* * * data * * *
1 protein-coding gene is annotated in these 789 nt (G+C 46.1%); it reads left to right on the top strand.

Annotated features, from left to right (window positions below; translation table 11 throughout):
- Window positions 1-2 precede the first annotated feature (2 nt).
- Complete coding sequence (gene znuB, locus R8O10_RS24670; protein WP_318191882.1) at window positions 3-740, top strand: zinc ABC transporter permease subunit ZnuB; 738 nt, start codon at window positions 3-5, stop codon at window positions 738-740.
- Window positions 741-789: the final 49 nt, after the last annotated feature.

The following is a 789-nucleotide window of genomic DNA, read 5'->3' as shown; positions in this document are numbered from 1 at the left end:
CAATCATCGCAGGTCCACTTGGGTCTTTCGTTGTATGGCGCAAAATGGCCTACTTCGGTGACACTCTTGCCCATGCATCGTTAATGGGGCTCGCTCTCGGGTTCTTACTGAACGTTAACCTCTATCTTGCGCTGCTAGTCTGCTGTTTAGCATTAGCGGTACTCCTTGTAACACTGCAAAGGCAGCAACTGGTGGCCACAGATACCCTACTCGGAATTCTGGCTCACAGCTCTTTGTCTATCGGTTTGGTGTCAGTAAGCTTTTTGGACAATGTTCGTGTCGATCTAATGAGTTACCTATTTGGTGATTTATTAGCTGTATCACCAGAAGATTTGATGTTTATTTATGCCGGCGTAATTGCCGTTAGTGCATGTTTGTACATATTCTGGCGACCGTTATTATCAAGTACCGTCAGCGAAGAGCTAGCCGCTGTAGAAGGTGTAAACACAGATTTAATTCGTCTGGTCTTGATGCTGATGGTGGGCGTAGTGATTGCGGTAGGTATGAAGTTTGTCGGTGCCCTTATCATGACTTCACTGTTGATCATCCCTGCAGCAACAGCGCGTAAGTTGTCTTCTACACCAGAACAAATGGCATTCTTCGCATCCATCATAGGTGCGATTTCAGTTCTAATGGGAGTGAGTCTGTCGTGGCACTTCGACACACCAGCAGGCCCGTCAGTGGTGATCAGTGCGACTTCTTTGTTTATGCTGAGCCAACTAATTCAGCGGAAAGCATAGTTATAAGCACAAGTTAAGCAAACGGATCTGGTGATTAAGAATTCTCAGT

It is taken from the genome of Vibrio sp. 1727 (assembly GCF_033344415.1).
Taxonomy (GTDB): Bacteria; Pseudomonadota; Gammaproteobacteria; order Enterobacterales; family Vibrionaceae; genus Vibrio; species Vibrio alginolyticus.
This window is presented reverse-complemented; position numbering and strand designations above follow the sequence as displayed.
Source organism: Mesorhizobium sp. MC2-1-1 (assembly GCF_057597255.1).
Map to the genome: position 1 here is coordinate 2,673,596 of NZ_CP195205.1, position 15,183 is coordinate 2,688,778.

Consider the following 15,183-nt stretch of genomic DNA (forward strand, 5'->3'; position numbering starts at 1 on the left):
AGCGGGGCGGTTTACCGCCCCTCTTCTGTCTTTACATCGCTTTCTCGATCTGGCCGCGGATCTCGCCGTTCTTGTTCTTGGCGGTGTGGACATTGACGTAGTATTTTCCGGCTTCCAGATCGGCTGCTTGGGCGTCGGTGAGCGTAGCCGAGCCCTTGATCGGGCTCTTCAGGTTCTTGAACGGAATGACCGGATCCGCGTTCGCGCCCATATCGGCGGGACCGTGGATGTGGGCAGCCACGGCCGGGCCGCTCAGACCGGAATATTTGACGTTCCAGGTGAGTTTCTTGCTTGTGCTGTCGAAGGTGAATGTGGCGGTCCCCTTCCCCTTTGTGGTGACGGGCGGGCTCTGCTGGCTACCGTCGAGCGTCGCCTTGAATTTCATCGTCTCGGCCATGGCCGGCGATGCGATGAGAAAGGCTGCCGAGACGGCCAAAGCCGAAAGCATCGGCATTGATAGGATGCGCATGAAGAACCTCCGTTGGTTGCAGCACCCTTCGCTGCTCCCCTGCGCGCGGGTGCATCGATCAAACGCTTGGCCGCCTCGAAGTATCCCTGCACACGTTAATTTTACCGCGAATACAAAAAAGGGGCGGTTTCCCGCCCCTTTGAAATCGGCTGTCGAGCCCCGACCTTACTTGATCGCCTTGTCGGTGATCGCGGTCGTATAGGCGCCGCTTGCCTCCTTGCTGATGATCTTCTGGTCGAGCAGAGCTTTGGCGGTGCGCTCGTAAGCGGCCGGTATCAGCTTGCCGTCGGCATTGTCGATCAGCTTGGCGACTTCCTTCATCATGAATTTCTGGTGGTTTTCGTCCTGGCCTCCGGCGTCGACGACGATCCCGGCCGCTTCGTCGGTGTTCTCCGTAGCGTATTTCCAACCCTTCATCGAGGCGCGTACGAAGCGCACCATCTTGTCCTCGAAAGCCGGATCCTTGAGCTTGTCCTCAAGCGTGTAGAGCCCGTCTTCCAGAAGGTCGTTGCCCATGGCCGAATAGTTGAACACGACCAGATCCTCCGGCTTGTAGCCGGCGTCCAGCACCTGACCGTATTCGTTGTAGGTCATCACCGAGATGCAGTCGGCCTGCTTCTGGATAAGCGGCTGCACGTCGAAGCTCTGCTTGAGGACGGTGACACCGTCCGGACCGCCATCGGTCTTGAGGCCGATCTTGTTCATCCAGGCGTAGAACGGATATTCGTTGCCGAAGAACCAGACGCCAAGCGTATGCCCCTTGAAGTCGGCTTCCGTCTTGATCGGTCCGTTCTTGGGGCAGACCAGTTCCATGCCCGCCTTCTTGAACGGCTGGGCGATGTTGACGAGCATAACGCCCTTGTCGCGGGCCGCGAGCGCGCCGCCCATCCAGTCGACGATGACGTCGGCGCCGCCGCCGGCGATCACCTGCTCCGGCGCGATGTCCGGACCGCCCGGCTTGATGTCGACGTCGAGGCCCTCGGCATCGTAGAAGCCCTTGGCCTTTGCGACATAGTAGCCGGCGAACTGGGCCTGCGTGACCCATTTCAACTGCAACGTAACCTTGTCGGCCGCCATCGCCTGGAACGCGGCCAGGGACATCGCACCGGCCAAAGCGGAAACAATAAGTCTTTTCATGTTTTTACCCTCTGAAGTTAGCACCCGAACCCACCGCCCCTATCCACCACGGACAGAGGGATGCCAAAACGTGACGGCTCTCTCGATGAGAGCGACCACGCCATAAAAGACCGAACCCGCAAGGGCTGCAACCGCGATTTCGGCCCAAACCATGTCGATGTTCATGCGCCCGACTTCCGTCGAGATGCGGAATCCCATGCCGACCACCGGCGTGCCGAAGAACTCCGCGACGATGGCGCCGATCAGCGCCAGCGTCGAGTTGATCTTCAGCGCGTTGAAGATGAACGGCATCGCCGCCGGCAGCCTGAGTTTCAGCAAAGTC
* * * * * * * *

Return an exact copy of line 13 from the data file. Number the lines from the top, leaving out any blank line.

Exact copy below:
Consider the following 15,183-nt stretch of genomic DNA (forward strand, 5'->3'; position numbering starts at 1 on the left):